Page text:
For one, the A380 is not operated by any NA carriers at the moment. Obviously the Soviet aircraft (Tupolev, Sukoi, Illyushin, and Antonov) are and most likely never will bear an "N-number" registration. Boeing 737-200s are also not operated by any US carrier (I believe AS got rid of them).
Support the canned beer industry, recycle old airplanes
Last edited by fromYYZ_flyer; Jan 2, 13 at 1:21 pm..
Programs: CO Plat and too many hotel and rental car programs to bother listing...
Originally Posted by UnitedFlyGuy
US operates the 321.
Not only does US operate the A321, it has 70+ of them. NK operates a few, and AA has ordered them. None of the other planes mentioned are that rare, as FL has a bunch of 717s (Going to DL, I believe...), UA still has 735s in service, DL has MD90s, and UA and DL have 764s.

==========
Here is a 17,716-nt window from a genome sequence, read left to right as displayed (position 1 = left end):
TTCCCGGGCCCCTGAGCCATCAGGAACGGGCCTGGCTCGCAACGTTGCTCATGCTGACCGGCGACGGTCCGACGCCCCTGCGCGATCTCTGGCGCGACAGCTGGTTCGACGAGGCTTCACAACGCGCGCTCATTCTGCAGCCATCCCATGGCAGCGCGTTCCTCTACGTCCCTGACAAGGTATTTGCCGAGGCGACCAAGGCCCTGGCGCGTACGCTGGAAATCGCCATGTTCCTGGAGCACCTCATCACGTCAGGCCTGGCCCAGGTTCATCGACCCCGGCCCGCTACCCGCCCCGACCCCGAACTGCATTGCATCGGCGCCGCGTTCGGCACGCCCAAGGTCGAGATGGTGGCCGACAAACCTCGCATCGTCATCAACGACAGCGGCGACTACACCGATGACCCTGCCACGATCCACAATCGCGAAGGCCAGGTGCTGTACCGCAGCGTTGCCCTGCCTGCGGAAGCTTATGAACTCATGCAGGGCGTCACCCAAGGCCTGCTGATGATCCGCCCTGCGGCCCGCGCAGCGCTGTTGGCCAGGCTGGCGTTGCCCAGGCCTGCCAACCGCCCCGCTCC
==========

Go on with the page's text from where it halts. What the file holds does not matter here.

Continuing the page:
If you count international passenger airlines that fly to the US, S4 still flies the A310 to BOS, WS flies the relatively rare 736 variant, and KLM still flies the odd MD11 to the US.
I haven't had the misfortune of flying on a F100 since a US flight in the late 90s or early 00s.
AA used to operate the F100. I flew them a few times DFW/STL and a whole bunch of times DAL/LAX. The 56 seat version used on DAL/LAX was sweet.
How many old Northwest DC-9s are still flying? Can you fly a DC-10 or MD-11 anymore on a US carrier? What about a 707? What about a three holer ?? (I loved that plane)
I believe the only place you can ride a scheduled 707 is with Saha Air in Iran.
Likewise, I don't think any US carrier still operates a trijet, be it 727, DC-10/MD-11, or L-1011. There are still a bunch of the Douglases flying around as cargo jets, though. No one in the US operated the Trident or Tu-154.
The only plane in the US you might consider rare is Frontier's A318. They're the only US operator, and it looks like they only have 2 left in service.